30. 36. EMS Considerations <ul><li>Make sure the dressing remains intact </li></ul><ul><li>Do not push or pull on the catheter </li></ul><ul><li>Do not disconnect any of the catheters </li></ul><ul><li>Always transport the patient and bags/catheters as one piece </li></ul><ul><li>Never inject anything into catheter </li></ul>
  31. 37. Dialysis Related Problems <ul><li>Lightheaded –give fluids </li></ul><ul><li>Hypotension </li></ul><ul><li>Dysrhythmias </li></ul><ul><li>Disequilibration Syndrome </li></ul><ul><ul><li>At end of early sessions </li></ul></ul><ul><ul><li>Confusion, tremor, seizure </li></ul></ul><ul><ul><li>Due to decrease concentration of blood versus brain leading to cerebral edema </li></ul></ul>
  32. 38. Questions?
  33. 39. 1. The normal urinary system consists of: <ul><li>two kidneys, two ureters, one urethra </li></ul><ul><li>two kidneys, one ureter, one bladder, one urethra </li></ul><ul><li>one kidney, two ureters, one bladder, one urethra </li></ul><ul><li>two kidneys, two ureters, one bladder, one urethra </li></ul>D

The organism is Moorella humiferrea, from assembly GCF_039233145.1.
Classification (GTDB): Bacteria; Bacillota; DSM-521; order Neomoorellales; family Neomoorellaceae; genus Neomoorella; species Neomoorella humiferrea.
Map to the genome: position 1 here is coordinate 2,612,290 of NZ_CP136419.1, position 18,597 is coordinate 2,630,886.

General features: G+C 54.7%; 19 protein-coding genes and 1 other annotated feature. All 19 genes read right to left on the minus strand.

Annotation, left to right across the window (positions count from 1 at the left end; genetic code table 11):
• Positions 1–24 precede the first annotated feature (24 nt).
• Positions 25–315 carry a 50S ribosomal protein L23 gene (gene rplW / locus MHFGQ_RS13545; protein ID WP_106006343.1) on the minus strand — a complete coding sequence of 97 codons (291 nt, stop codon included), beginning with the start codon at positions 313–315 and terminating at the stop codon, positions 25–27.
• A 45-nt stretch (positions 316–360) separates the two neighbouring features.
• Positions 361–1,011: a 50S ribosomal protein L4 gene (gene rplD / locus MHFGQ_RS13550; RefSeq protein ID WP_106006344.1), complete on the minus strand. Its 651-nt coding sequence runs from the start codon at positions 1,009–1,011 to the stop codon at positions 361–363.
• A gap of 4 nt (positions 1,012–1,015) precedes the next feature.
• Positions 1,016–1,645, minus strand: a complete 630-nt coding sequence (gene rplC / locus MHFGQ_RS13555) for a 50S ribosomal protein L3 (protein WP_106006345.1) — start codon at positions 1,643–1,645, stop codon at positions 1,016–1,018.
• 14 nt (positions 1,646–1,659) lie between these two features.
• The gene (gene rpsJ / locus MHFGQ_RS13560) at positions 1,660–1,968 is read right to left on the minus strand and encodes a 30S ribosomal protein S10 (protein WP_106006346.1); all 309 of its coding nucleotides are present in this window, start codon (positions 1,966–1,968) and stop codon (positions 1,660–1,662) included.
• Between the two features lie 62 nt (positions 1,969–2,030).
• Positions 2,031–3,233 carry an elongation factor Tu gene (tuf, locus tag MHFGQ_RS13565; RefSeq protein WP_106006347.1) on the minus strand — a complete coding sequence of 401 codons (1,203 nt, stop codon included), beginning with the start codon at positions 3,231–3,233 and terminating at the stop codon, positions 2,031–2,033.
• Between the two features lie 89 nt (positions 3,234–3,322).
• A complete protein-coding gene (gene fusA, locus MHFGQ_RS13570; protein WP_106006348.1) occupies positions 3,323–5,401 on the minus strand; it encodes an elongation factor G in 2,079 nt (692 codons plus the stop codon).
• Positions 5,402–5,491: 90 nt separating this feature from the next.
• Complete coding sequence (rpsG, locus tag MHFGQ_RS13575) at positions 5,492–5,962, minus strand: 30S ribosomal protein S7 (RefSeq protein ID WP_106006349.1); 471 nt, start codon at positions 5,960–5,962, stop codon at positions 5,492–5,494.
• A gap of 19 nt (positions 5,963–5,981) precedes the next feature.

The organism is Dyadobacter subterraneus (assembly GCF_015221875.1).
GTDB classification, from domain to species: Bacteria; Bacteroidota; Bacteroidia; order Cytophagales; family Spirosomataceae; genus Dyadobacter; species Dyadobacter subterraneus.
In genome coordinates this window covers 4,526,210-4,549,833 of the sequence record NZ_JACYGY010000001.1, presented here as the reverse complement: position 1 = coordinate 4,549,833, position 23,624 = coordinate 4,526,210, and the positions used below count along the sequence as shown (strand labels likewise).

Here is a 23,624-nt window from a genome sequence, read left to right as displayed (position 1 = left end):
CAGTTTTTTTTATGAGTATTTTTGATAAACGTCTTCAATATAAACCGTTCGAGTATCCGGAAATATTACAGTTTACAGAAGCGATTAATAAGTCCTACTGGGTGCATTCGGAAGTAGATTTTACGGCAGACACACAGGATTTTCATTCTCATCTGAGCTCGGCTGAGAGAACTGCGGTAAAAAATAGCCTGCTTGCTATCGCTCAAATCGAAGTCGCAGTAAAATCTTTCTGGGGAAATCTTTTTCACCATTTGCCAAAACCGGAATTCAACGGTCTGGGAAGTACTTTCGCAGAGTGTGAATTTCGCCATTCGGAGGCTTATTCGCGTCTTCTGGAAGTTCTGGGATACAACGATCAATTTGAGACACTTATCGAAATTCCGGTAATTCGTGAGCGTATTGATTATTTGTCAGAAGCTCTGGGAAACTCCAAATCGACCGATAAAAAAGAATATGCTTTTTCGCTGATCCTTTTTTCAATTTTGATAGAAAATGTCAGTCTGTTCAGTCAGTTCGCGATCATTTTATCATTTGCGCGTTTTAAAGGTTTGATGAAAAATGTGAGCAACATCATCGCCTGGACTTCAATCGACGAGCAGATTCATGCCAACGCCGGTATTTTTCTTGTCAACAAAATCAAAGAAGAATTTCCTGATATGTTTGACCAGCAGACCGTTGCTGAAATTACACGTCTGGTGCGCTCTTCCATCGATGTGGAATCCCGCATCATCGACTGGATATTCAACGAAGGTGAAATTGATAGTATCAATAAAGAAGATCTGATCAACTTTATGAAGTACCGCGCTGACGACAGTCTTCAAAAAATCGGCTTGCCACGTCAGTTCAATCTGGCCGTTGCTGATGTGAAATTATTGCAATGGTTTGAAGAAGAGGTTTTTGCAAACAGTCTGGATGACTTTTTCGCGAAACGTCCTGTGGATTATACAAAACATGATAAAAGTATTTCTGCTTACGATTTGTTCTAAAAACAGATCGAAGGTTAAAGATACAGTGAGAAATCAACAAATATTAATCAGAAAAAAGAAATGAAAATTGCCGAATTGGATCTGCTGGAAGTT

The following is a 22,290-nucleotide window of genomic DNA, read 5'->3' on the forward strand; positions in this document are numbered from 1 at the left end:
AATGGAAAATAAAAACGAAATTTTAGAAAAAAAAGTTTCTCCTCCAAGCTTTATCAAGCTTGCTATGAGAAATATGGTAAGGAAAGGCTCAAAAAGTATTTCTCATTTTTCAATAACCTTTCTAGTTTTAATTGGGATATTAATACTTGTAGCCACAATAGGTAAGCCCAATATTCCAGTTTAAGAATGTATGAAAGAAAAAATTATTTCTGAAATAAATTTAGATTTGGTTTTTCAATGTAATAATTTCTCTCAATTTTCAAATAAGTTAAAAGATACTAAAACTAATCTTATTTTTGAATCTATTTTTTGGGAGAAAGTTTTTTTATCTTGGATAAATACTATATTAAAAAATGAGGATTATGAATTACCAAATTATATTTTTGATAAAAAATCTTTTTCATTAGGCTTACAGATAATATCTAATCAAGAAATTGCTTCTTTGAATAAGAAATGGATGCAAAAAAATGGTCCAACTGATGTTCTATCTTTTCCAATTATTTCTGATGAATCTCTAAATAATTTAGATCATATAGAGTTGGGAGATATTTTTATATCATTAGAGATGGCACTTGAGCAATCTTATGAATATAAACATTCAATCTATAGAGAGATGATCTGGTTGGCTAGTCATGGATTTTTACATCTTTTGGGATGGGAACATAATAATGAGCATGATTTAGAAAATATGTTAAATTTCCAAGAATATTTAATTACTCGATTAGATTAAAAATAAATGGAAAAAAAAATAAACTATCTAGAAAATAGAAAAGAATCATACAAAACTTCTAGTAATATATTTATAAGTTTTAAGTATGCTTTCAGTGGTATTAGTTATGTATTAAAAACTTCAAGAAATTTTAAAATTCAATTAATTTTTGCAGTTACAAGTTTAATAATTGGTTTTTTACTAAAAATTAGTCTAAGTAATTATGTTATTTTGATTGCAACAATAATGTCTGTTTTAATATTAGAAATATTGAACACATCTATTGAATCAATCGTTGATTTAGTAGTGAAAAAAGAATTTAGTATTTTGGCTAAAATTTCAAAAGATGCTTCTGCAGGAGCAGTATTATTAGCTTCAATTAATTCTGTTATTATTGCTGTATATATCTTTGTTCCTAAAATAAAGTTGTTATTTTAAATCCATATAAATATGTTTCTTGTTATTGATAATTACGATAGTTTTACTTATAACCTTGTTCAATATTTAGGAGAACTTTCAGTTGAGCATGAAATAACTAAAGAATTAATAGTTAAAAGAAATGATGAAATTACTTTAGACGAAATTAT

34. 40. 2. The basic, functional unit of the kidney that acts to mechanically filter fluids, wastes and electrolytes is called: <ul><li>Ureter </li></ul><ul><li>Bladder </li></ul><ul><li>Nephron </li></ul><ul><li>Trigone </li></ul>C
  35. 41. 3. You receive a 911 call to respond to a local residence for a report of an elderly male who is unconscious.  Upon arrival you find a 68 year old female patient who is unconscious with snoring respirations.  Your partner opens the airway and the patient begins breathing at a rate of 44 breaths per minute.  Patients daughter states her mother has ESRD and has decided she wants to die.  Patient has not had dialysis treatment for 3 weeks.  After quick assessment of ABCs what is your first priority in treating this patient? <ul><li>Oxygen 15 LPM/NRBM, rapid transport </li></ul><ul><li>Oxygen 15 LPM/NRBM, check blood glucose, rapid transport </li></ul><ul><li>Have the patient’s daughter sign refusal and call in to medical control </li></ul>B